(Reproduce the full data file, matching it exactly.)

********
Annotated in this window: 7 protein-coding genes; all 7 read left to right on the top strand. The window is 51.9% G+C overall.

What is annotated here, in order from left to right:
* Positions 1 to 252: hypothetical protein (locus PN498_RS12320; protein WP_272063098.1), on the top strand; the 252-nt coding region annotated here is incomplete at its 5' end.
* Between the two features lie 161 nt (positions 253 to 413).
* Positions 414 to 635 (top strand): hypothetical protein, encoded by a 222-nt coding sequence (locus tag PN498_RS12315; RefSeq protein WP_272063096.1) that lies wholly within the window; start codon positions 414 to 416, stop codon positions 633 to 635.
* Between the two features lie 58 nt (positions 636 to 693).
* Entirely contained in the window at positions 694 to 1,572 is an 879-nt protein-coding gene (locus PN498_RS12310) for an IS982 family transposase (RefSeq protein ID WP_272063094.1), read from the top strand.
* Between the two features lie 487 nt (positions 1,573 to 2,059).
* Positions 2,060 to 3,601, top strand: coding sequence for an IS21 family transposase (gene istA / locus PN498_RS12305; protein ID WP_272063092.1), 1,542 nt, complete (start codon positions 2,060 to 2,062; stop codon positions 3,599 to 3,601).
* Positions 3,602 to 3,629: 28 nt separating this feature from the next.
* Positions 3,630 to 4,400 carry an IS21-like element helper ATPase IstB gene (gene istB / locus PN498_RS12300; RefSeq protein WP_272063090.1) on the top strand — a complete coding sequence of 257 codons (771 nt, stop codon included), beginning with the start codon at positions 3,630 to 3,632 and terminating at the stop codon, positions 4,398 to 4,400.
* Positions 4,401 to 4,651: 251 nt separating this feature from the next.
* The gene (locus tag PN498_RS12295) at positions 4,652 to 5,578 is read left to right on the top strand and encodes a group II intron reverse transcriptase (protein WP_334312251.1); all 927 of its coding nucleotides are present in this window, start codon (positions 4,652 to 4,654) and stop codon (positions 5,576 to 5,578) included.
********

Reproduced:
Annotated in this window: 7 protein-coding genes; all 7 read left to right on the top strand. The window is 51.9% G+C overall.

What is annotated here, in order from left to right:
* Positions 1 to 252: hypothetical protein (locus PN498_RS12320; protein WP_272063098.1), on the top strand; the 252-nt coding region annotated here is incomplete at its 5' end.
* Between the two features lie 161 nt (positions 253 to 413).
* Positions 414 to 635 (top strand): hypothetical protein, encoded by a 222-nt coding sequence (locus tag PN498_RS12315; RefSeq protein WP_272063096.1) that lies wholly within the window; start codon positions 414 to 416, stop codon positions 633 to 635.
* Between the two features lie 58 nt (positions 636 to 693).
* Entirely contained in the window at positions 694 to 1,572 is an 879-nt protein-coding gene (locus PN498_RS12310) for an IS982 family transposase (RefSeq protein ID WP_272063094.1), read from the top strand.
* Between the two features lie 487 nt (positions 1,573 to 2,059).
* Positions 2,060 to 3,601, top strand: coding sequence for an IS21 family transposase (gene istA / locus PN498_RS12305; protein ID WP_272063092.1), 1,542 nt, complete (start codon positions 2,060 to 2,062; stop codon positions 3,599 to 3,601).
* Positions 3,602 to 3,629: 28 nt separating this feature from the next.
* Positions 3,630 to 4,400 carry an IS21-like element helper ATPase IstB gene (gene istB / locus PN498_RS12300; RefSeq protein WP_272063090.1) on the top strand — a complete coding sequence of 257 codons (771 nt, stop codon included), beginning with the start codon at positions 3,630 to 3,632 and terminating at the stop codon, positions 4,398 to 4,400.
* Positions 4,401 to 4,651: 251 nt separating this feature from the next.
* The gene (locus tag PN498_RS12295) at positions 4,652 to 5,578 is read left to right on the top strand and encodes a group II intron reverse transcriptase (protein WP_334312251.1); all 927 of its coding nucleotides are present in this window, start codon (positions 4,652 to 4,654) and stop codon (positions 5,576 to 5,578) included.